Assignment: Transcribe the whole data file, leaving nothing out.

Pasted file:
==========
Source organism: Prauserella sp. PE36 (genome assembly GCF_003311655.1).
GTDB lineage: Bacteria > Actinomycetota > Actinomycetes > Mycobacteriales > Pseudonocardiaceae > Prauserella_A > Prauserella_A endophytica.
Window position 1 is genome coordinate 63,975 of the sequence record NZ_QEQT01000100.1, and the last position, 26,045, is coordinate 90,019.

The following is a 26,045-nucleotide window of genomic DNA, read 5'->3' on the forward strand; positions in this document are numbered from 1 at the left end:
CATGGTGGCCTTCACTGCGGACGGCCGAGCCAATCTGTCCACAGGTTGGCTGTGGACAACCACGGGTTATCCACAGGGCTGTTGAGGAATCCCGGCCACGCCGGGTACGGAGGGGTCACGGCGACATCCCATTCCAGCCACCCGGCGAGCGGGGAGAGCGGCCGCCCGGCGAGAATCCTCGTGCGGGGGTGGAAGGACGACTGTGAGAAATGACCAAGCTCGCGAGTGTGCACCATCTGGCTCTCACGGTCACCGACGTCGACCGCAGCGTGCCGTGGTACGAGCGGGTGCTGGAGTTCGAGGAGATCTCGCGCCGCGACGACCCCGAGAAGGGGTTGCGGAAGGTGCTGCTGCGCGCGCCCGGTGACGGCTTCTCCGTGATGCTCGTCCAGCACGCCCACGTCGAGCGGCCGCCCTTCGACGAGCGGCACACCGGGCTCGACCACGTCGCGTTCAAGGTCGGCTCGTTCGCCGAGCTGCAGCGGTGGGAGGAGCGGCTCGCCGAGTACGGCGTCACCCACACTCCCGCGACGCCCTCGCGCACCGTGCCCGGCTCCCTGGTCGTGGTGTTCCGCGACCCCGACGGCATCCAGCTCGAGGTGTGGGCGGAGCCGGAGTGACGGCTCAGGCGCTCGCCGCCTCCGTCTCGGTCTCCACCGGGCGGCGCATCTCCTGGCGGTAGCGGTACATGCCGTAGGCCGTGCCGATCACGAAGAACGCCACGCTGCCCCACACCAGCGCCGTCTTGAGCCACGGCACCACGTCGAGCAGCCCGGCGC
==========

Source organism: Prauserella sp. PE36 (genome assembly GCF_003311655.1).
GTDB lineage: Bacteria > Actinomycetota > Actinomycetes > Mycobacteriales > Pseudonocardiaceae > Prauserella_A > Prauserella_A endophytica.
Window position 1 is genome coordinate 63,975 of the sequence record NZ_QEQT01000100.1, and the last position, 26,045, is coordinate 90,019.

The following is a 26,045-nucleotide window of genomic DNA, read 5'->3' on the forward strand; positions in this document are numbered from 1 at the left end:
CATGGTGGCCTTCACTGCGGACGGCCGAGCCAATCTGTCCACAGGTTGGCTGTGGACAACCACGGGTTATCCACAGGGCTGTTGAGGAATCCCGGCCACGCCGGGTACGGAGGGGTCACGGCGACATCCCATTCCAGCCACCCGGCGAGCGGGGAGAGCGGCCGCCCGGCGAGAATCCTCGTGCGGGGGTGGAAGGACGACTGTGAGAAATGACCAAGCTCGCGAGTGTGCACCATCTGGCTCTCACGGTCACCGACGTCGACCGCAGCGTGCCGTGGTACGAGCGGGTGCTGGAGTTCGAGGAGATCTCGCGCCGCGACGACCCCGAGAAGGGGTTGCGGAAGGTGCTGCTGCGCGCGCCCGGTGACGGCTTCTCCGTGATGCTCGTCCAGCACGCCCACGTCGAGCGGCCGCCCTTCGACGAGCGGCACACCGGGCTCGACCACGTCGCGTTCAAGGTCGGCTCGTTCGCCGAGCTGCAGCGGTGGGAGGAGCGGCTCGCCGAGTACGGCGTCACCCACACTCCCGCGACGCCCTCGCGCACCGTGCCCGGCTCCCTGGTCGTGGTGTTCCGCGACCCCGACGGCATCCAGCTCGAGGTGTGGGCGGAGCCGGAGTGACGGCTCAGGCGCTCGCCGCCTCCGTCTCGGTCTCCACCGGGCGGCGCATCTCCTGGCGGTAGCGGTACATGCCGTAGGCCGTGCCGATCACGAAGAACGCCACGCTGCCCCACACCAGCGCCGTCTTGAGCCACGGCACCACGTCGAGCAGCCCGGCGC